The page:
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Al Weinberg

Mar 11, 2002, 3:29 PM

Post #1 of 5 (4127 views)

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CFhicago to Monterrey to Puerto Valharta

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We are no particular hurry. We will be driving from Chicago to Monterry to Puerto Vallarta and want to get the flavor of the real Mexico, to see the colonial cities, if any, along the way, and get some tips on where to eat and sleep and which hightways would be suggested. Where do you suppose we could get this information?
I would like to know how many driving hours this will take? Hwy. 54 seems like the most direct but is that the best road to take?
We will probably take the coastal road through Mazetlaan back. So any tips on that will be helpful also.



Rolly

Mar 11, 2002, 6:55 PM

Post #2 of 5 (4131 views)

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CFhicago to Monterrey to Puerto Valharta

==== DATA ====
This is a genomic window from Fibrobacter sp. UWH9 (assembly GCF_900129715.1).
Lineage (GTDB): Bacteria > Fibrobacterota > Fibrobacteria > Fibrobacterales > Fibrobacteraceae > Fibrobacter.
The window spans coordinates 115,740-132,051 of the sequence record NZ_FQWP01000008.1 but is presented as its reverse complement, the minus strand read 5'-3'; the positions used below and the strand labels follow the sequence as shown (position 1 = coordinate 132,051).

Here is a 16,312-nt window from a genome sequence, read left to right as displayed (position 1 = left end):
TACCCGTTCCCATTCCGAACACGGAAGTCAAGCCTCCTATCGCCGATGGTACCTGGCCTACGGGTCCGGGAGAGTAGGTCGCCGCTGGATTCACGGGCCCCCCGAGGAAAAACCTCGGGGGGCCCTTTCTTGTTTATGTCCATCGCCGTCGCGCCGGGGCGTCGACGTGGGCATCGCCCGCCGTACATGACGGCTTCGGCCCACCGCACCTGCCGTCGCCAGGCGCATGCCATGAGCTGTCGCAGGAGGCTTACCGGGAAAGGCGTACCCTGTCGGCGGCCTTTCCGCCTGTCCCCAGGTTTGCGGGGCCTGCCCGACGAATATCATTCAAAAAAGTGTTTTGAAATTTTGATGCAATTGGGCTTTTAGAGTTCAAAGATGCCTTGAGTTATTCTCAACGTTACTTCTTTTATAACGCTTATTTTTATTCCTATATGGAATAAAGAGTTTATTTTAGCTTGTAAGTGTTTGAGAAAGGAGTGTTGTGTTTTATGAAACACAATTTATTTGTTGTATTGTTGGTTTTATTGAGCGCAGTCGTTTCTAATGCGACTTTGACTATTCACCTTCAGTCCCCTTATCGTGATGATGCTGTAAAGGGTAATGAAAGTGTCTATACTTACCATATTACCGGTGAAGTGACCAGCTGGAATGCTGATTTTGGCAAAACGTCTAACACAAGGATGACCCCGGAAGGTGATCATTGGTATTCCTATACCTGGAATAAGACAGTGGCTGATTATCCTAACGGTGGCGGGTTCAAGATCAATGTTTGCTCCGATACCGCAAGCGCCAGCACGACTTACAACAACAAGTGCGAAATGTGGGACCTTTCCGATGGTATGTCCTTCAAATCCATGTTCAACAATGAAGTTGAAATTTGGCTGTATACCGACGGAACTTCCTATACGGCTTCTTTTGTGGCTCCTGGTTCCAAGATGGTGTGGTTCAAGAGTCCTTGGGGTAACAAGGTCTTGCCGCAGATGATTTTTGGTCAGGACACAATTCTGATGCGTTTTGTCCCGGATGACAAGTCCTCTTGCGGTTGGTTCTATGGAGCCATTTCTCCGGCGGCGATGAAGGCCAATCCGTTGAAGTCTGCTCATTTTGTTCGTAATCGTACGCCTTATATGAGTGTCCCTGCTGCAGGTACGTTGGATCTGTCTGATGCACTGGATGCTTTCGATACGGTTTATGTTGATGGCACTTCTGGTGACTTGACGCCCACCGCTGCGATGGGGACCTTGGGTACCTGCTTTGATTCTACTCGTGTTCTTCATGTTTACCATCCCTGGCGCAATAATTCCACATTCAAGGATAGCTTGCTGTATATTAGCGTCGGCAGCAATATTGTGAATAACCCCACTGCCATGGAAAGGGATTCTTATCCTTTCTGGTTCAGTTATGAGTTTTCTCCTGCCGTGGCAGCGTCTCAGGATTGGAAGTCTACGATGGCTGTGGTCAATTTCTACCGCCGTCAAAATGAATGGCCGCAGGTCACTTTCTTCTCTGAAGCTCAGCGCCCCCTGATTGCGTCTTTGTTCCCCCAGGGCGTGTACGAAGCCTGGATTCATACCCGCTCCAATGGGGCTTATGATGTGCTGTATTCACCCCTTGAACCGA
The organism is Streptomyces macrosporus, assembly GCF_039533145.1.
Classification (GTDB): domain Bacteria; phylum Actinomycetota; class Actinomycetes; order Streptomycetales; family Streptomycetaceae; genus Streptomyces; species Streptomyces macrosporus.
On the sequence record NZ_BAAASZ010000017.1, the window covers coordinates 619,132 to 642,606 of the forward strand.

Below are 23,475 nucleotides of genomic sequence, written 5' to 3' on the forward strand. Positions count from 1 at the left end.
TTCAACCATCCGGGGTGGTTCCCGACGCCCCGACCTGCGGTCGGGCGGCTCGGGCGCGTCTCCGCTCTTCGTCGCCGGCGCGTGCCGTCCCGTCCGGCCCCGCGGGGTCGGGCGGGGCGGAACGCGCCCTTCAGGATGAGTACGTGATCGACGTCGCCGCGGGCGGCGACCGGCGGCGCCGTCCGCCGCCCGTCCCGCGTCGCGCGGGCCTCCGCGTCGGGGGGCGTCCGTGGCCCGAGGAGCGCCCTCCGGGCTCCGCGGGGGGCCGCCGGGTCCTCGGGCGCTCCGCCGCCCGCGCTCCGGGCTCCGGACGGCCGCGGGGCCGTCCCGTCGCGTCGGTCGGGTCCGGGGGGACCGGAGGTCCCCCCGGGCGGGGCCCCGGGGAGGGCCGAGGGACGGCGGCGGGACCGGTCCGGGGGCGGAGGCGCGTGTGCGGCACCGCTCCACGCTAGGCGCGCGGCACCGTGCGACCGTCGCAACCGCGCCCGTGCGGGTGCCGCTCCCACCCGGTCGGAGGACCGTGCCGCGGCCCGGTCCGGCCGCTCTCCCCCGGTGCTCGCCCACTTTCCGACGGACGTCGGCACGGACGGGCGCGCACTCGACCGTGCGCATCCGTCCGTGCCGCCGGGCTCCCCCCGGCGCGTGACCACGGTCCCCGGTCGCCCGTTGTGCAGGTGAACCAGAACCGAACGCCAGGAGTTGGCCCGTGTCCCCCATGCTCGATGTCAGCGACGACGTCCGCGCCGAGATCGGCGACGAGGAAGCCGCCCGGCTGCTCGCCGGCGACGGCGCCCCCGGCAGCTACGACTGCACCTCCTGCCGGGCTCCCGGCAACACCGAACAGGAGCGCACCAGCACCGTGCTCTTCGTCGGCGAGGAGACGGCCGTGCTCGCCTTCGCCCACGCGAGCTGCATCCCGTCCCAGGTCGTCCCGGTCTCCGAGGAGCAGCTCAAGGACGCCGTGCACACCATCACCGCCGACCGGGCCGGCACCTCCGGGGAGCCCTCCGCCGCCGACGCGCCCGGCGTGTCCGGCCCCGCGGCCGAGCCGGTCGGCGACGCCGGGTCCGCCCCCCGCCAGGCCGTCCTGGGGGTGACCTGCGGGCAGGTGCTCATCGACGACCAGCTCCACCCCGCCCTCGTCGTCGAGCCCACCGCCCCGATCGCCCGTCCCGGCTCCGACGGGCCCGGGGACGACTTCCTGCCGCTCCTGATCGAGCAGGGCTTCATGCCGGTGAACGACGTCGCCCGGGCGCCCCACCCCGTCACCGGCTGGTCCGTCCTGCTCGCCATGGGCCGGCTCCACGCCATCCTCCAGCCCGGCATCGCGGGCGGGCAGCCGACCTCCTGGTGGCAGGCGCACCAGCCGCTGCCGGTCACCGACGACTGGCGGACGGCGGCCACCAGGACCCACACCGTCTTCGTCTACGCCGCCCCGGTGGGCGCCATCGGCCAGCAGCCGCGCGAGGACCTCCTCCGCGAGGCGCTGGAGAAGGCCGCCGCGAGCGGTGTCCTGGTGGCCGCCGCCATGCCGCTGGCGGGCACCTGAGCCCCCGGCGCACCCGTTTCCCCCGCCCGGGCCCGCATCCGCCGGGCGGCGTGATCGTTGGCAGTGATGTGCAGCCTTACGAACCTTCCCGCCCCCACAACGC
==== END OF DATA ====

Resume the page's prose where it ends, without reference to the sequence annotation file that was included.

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Highway 54 is a mixed bag. From Laredo to Zacatecas, there is nothing to see; it is boring desert with heavy truck traffic on the mostly two-lane road. South of Zacatecas things begin to get more interesting. There are a couple of quaint colonial villages before you get to Guadalajara and a remarkable amount of stone fences that put New Hampshire to shame, but, and this is a big but, the highway is nerve-racking. It is a narrow mountain road with lots of slow moving trucks without much opportunity to pass. And I don’t find the scenery all that great. I once lived in Denver and have driven all over the US Rockies, and I have never encountered such a bad mountain road. I’ll never drive it again.<p>If I were to make your trip, I would drive your itinerary in reverse – first Mazatlan then PV. I would go Laredo/Monterrey/Satillo/Torreon/Durango/ Mazatlan. Durango is an interesting city. The others along the way are not. (I live in Torreón) But you have the great advantage of driving on toll roads all the way to Durango. While the toll roads aren’t cheap, they are excellent and nearly truck-free. You can make Laredo to Durango in one long day (13-14 hours). If that is too long a day, over night in Torreón. From Durango to Mazatlan you will be on a two-lane mountain road that is better than highway 54 and has glorious scenery. <p>On the way home I would go from PV to Guadalajara stopping along the way in Tequila. From GDL, go east to Morelia, then north to San Luis Potosi with an over night detour through San Miguel Allende. From San Luis Potosi, it’s north toward home.<p>Now this is a longer route that you probably have in mind, but it will show you quite cross section of Mexico.<p>No doubt others will post their idea of your best route. Any way you go, there is no missing the boring desert of south Texas and northern Mexico. You are also going the have to cross the mountains of western Mexico.<p>Enjoy your trip.